However, Zerega admits being biased. “I don’t really think that 3D alone will be the next big thing in digital signage. Interactivity, gesture-controlled displays and augmented reality (AR) solutions will be bringing another level of engagement to what was once a passive digital signage environment. With any luck, Magnetic 3D will deliver similar solutions that are integrated with 3D capabilities to harness the best of what each has to offer.”
Neeraj Pendse, product line manager for DS at Elo Touch Solutions, agrees: “As a touchscreen company, we naturally believe in the increased wow factor that interactivity – and touchscreens being the dominant technology for interactivity today – brings to a digital signage installation, both for the user and marketers. Interactive technologies can record people’s preferences and even observe human behaviour in the environment, providing valuable metrics to marketers.
“Interactivity also offers a feeling of ‘control’ on what the consumers see – they can look for the information they want rather than what marketers think they want. The result is elevated user engagement.” Personal touchDS is increasingly using personal devices such as mobile phones and tablets to engage with the public. A good example of this was the ‘Drag Him Away’ campaign run by the UK National Centre for Domestic Violence in Euston Station, London. Using interactive technology, commuters could turn their mobiles into remote controls and control the characters on the digital posters, dragging the man away from the woman and onto the adjacent billboards.
Pufferfish’s Allan also sees mobiles as an essential part of the future of DOOH. “The surge in creative AV and signage hardware is dwarfed in comparison to the personal computing revolution,” he says. “The prominence of seemingly utilitarian clocks, weather reports and RSS news feeds in digital signage only speak of lack of imagination and ambition for these digital canvases. Worse still, since a large portion of the population is carrying a smartphone in their pockets, they already have the time, the weather forecast and whatever news they want at their fingertips. The power and potential of what we all carry around in our pockets is truly revolutionary, and more than capable of delivering ‘wow’ results to digital signage installations that are well thought through.”
Martine Dodwell-Bennett, sales and marketing director at Steljes, also points out that mobiles enable the possibility of secure credit and mobile payments together with targeted advertising communications. “The convergence of social media and digital signage platforms is going to change how we use this medium,” she adds. Improving DOOH Liam Boyle, managing director at creative agency Monster Media, says that it’s not just about using new technology, it’s also about creating the right application: “Any advancement to static digital signage is fantastic, as there is a job to be done there. However, in order to create a truly unique immersive experience, brands need to look towards innovation-led solutions that use smart technology to create more of a lasting connection between consumer and brand. Solutions such as gesture-recognition, multitouch, AR, directional sound, facial and gender recognition all have their place, but must be done for the right reason with a strategic insight at the core.”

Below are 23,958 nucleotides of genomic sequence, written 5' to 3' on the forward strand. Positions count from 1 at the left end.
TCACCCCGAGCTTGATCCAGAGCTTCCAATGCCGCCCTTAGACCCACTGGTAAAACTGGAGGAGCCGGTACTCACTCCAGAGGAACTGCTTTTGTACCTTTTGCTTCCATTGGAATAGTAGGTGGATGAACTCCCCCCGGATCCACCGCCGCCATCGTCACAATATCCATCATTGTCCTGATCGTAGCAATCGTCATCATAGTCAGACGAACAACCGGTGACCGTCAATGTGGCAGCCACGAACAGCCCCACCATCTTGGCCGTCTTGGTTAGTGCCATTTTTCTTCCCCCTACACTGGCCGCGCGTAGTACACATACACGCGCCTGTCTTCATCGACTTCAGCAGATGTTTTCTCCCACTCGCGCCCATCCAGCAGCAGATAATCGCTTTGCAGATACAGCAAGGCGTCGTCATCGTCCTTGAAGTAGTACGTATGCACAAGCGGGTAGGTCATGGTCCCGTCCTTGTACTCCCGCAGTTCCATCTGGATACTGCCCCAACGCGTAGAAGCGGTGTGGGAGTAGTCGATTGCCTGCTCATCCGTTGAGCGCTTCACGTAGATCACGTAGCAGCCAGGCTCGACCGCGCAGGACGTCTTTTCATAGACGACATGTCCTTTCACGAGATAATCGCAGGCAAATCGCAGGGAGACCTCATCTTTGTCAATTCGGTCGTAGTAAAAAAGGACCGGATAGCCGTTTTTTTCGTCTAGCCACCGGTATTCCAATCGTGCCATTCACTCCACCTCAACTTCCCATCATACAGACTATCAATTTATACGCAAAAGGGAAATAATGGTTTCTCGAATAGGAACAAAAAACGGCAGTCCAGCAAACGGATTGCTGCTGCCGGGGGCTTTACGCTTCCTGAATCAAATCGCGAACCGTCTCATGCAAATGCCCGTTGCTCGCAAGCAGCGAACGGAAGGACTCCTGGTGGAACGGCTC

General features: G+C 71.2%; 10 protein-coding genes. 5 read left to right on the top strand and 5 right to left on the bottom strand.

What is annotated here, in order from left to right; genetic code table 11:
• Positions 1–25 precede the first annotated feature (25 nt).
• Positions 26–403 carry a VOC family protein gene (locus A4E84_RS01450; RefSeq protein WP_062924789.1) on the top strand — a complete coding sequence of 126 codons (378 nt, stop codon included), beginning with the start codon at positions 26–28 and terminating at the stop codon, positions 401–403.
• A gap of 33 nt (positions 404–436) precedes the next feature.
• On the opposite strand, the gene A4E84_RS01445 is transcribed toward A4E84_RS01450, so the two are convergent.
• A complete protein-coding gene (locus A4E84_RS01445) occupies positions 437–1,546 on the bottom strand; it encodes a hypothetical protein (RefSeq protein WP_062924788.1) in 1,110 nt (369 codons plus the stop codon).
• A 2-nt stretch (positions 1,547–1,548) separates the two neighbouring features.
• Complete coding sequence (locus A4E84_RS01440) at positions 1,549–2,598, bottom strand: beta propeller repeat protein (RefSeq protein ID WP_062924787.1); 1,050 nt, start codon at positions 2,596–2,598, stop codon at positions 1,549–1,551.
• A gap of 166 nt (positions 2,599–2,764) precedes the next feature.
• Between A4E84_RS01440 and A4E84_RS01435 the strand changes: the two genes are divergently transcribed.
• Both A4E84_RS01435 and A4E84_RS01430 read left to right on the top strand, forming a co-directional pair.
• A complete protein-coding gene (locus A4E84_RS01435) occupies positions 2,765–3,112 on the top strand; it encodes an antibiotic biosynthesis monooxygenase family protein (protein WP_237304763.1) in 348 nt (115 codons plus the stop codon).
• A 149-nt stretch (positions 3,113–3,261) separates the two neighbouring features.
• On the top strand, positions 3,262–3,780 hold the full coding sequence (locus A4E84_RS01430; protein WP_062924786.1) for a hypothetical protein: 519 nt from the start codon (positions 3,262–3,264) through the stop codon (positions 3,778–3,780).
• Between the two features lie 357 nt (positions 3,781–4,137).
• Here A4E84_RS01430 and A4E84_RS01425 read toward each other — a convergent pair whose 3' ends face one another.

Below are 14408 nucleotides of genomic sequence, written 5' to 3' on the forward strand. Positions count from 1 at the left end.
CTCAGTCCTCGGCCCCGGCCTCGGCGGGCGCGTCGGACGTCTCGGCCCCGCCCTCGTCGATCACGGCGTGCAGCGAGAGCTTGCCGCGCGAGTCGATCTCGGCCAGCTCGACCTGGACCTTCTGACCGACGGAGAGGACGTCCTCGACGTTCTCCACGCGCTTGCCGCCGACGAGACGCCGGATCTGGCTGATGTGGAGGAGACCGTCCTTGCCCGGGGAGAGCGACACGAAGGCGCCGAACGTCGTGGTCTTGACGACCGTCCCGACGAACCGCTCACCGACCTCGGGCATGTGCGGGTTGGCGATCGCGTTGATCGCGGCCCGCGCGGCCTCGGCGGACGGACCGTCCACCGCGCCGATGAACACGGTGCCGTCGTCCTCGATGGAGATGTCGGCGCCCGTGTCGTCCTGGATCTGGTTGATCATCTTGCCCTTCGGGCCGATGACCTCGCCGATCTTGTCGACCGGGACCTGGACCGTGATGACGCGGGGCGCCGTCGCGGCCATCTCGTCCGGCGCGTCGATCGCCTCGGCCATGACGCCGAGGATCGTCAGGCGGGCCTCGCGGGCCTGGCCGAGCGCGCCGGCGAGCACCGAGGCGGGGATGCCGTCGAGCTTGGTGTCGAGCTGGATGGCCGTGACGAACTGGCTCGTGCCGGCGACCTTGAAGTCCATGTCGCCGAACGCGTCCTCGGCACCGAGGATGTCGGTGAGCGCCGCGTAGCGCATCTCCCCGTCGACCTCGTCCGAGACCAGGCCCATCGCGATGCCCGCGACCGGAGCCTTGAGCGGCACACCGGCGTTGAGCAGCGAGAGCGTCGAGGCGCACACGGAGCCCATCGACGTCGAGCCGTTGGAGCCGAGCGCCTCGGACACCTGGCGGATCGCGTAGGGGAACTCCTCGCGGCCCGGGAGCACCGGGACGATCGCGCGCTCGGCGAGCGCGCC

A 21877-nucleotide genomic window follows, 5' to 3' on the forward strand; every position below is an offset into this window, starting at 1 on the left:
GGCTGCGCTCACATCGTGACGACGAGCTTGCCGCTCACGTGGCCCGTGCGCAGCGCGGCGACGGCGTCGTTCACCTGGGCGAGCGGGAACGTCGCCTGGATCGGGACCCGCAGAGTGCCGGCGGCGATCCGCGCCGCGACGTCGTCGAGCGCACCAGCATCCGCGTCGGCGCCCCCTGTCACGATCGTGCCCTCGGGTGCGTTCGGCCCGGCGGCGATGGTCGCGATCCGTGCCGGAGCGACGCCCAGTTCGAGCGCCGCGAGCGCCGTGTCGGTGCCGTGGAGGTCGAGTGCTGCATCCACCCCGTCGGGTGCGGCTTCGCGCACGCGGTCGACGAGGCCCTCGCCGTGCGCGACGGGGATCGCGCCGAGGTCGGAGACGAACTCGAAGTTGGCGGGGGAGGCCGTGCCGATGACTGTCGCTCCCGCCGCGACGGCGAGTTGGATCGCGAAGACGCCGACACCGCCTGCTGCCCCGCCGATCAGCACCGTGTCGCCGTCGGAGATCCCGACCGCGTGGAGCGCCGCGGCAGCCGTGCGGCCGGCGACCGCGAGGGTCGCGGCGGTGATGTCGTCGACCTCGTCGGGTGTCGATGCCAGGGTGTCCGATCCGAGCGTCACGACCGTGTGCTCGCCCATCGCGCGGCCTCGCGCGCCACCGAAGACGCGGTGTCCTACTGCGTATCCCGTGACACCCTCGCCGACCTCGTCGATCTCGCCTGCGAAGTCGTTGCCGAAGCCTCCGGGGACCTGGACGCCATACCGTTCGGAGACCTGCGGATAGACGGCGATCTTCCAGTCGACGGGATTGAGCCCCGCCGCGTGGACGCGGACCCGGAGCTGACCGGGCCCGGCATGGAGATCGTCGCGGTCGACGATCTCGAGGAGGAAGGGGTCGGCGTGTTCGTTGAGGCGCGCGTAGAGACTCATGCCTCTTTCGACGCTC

One of Monster Media’s most recent interactive applications is the Tesco ‘interactive virtual grocery store’ at Gatwick Airport’s North Terminal. This enables travellers to select and buy items by scanning the barcodes with their smartphones and have the items delivered upon their return home.
Magnetic 3D’s Zerega believes that there need to be standards and better metrics for DOOH: “It will take a big company like a Google to come in and say, here is how digital is measured in the out-of-home market – unless Clear Channel or JCDecaux gets there first.”
Dodwell-Bennett would like to see more education for clients to understand the benefits of DOOH, while Konte thinks partners and resellers need to be trained in order to improve their capacity for innovation.
Boyle adds: “We as an industry need to do a better job of informing our partners rather than selling to them. There are plenty of early adopters and risk-takers out there, but as the technology in our field continues to advance we need to demonstrate how seamlessly we can integrate these solutions into the planning mix.”
Van Dijk concludes: “Clearly the economy is a major factor in the continuing development of DS in public spaces. I think as the economy picks up, we’ll see an uptick in demand for more adventurous digital signage projects. Versatility is the key concept here; the role of manufacturers such as ourselves is to create versatile tools to enable system designers and site owners to deliver maximum value with minimum outlay.” www.elotouch.comwww.eyevis.dewww.magnetic3D.com